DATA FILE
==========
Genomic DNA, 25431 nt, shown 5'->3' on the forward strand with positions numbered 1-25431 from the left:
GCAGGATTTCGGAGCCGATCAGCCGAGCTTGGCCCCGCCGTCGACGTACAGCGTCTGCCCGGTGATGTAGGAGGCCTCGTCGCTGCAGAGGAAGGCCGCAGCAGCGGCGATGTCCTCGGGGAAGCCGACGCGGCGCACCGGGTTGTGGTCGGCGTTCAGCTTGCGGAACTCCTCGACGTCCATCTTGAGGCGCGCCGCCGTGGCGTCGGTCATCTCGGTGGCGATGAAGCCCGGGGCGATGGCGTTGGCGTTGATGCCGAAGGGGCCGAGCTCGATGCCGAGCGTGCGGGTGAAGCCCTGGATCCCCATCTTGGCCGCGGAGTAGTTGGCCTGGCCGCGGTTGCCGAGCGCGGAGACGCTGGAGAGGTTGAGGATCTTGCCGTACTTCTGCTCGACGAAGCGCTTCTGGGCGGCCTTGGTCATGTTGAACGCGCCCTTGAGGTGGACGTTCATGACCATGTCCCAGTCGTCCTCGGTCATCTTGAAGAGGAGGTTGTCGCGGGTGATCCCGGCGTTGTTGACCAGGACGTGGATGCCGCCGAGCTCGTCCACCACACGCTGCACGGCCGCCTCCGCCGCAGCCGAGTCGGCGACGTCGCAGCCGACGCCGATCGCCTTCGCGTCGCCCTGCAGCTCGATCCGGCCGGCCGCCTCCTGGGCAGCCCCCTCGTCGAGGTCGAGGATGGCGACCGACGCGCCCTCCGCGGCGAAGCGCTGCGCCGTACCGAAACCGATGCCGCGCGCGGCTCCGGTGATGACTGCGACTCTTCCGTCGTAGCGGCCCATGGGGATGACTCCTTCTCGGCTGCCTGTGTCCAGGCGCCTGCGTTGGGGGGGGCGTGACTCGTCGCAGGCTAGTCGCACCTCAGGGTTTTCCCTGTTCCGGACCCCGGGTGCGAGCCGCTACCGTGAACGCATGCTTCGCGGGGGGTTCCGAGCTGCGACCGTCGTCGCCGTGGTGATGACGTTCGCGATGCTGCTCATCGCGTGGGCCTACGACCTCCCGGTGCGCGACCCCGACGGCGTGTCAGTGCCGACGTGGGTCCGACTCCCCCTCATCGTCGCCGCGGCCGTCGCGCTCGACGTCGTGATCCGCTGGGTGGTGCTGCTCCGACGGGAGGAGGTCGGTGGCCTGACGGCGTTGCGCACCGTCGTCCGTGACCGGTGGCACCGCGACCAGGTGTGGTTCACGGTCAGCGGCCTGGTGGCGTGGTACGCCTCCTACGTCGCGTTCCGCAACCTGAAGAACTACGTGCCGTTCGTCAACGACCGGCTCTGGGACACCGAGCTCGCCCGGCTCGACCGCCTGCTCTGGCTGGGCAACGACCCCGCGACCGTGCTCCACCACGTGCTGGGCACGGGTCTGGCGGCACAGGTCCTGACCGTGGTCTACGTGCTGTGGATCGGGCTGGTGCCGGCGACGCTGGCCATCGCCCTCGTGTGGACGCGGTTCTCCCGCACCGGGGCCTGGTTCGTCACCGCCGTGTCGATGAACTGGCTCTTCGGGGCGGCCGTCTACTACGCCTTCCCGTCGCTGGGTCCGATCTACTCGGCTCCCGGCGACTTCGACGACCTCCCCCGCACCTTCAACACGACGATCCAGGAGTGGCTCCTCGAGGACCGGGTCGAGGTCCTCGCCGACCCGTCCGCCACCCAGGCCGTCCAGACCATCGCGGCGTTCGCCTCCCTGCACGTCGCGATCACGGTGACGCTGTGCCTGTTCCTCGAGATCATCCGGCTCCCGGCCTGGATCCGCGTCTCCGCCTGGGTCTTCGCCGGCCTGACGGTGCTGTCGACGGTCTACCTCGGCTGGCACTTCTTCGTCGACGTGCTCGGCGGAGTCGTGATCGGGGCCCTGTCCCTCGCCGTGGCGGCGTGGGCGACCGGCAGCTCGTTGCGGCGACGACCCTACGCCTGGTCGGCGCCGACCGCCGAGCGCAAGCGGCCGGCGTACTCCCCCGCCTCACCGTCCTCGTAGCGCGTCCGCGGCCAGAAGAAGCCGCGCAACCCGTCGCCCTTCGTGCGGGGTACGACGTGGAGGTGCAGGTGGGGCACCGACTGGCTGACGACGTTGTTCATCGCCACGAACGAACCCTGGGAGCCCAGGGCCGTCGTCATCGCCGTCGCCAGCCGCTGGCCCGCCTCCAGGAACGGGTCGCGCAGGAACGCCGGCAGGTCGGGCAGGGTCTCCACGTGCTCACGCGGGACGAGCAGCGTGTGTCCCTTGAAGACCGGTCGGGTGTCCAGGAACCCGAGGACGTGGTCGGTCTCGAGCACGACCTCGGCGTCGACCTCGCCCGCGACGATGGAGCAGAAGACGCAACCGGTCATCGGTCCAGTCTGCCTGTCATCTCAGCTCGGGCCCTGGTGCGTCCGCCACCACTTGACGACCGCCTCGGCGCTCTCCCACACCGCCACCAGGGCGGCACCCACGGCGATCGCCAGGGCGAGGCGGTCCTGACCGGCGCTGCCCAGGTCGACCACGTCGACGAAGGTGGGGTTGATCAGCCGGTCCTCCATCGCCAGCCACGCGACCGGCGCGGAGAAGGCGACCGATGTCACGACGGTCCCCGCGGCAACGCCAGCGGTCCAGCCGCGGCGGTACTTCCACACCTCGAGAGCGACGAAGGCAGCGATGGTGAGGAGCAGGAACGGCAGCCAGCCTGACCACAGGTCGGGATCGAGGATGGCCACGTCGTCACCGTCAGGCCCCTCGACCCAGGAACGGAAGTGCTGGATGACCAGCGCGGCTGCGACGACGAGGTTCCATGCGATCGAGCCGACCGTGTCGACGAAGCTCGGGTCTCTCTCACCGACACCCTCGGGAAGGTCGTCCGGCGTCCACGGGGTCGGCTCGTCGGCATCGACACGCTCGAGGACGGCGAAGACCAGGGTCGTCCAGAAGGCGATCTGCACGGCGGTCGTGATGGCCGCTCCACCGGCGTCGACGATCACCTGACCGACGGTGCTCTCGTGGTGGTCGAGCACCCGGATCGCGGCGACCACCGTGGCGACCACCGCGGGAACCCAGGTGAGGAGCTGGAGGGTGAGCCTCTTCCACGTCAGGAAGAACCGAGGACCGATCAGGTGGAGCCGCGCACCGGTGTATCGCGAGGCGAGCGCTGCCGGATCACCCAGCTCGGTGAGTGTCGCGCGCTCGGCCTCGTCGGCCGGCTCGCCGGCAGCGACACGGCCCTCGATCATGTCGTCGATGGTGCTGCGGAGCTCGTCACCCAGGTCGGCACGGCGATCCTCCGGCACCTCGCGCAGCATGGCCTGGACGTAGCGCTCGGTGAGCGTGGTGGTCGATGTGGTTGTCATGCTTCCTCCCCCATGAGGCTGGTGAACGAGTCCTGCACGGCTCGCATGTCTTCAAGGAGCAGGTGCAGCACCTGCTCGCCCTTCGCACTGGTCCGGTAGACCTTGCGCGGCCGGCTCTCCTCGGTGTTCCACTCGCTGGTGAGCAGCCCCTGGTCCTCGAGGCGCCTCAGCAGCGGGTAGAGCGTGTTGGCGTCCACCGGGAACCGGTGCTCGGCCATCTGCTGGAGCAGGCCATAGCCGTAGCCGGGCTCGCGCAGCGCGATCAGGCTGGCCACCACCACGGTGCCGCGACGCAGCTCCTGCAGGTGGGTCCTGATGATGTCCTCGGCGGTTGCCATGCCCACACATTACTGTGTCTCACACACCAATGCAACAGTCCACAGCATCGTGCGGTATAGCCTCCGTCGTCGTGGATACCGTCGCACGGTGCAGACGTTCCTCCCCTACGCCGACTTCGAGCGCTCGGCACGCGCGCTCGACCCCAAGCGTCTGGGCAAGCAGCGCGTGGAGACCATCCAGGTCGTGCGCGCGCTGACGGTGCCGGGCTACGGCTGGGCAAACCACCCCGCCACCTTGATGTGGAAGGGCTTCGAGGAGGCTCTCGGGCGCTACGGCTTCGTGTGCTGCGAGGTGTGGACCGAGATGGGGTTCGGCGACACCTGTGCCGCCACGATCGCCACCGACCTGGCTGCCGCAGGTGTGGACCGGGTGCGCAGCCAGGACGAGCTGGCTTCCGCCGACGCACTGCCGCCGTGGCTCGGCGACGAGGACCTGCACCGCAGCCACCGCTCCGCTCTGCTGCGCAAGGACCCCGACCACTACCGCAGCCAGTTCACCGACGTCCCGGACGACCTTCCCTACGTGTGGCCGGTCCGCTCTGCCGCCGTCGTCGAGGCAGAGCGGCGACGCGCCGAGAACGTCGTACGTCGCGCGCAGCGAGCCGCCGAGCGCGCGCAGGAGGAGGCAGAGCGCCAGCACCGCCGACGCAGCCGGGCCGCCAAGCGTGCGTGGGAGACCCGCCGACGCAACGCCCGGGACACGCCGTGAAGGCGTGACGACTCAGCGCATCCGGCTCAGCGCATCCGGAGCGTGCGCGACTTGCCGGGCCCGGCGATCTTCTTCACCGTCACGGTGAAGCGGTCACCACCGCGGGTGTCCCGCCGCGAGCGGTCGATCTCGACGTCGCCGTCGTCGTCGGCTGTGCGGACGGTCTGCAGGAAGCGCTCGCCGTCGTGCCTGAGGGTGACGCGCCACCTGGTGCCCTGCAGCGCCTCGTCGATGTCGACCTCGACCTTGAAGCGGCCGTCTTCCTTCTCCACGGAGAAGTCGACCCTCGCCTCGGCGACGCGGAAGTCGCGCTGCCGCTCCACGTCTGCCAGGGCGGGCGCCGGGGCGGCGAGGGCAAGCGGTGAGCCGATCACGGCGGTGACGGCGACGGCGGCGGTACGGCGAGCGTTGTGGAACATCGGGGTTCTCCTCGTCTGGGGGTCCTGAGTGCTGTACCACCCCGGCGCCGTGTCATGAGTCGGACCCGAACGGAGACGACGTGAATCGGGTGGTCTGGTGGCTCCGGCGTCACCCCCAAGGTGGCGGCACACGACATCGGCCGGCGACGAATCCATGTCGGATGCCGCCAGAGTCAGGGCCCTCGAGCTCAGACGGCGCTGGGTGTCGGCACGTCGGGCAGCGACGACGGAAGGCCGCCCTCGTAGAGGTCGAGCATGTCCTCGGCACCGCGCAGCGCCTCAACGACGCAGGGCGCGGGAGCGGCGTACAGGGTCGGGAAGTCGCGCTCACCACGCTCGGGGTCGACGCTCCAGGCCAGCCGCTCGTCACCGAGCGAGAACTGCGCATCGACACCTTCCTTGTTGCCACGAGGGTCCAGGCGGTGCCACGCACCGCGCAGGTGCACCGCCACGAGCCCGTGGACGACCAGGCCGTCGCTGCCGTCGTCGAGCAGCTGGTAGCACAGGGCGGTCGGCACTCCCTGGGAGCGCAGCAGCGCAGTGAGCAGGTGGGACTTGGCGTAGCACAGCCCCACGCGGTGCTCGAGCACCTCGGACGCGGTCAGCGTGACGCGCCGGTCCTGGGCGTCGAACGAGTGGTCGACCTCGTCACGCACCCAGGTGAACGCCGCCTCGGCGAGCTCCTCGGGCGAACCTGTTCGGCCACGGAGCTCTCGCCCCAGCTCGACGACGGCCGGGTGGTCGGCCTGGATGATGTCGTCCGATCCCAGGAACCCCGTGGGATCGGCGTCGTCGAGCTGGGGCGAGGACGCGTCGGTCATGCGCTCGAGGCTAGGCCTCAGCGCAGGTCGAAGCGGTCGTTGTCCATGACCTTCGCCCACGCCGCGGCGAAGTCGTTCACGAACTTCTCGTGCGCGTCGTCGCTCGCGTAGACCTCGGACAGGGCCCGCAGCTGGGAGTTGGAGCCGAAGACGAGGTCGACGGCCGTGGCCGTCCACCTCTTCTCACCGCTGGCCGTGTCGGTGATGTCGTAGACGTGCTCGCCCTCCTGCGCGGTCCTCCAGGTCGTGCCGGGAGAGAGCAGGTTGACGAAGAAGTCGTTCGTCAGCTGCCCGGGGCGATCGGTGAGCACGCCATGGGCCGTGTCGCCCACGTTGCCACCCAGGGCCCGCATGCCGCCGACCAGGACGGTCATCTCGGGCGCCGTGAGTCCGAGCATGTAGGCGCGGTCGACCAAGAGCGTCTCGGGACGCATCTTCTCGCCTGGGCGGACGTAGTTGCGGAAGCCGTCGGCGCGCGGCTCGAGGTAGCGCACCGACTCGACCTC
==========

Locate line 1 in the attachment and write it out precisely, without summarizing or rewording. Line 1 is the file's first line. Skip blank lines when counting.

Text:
Genomic DNA, 25431 nt, shown 5'->3' on the forward strand with positions numbered 1-25431 from the left: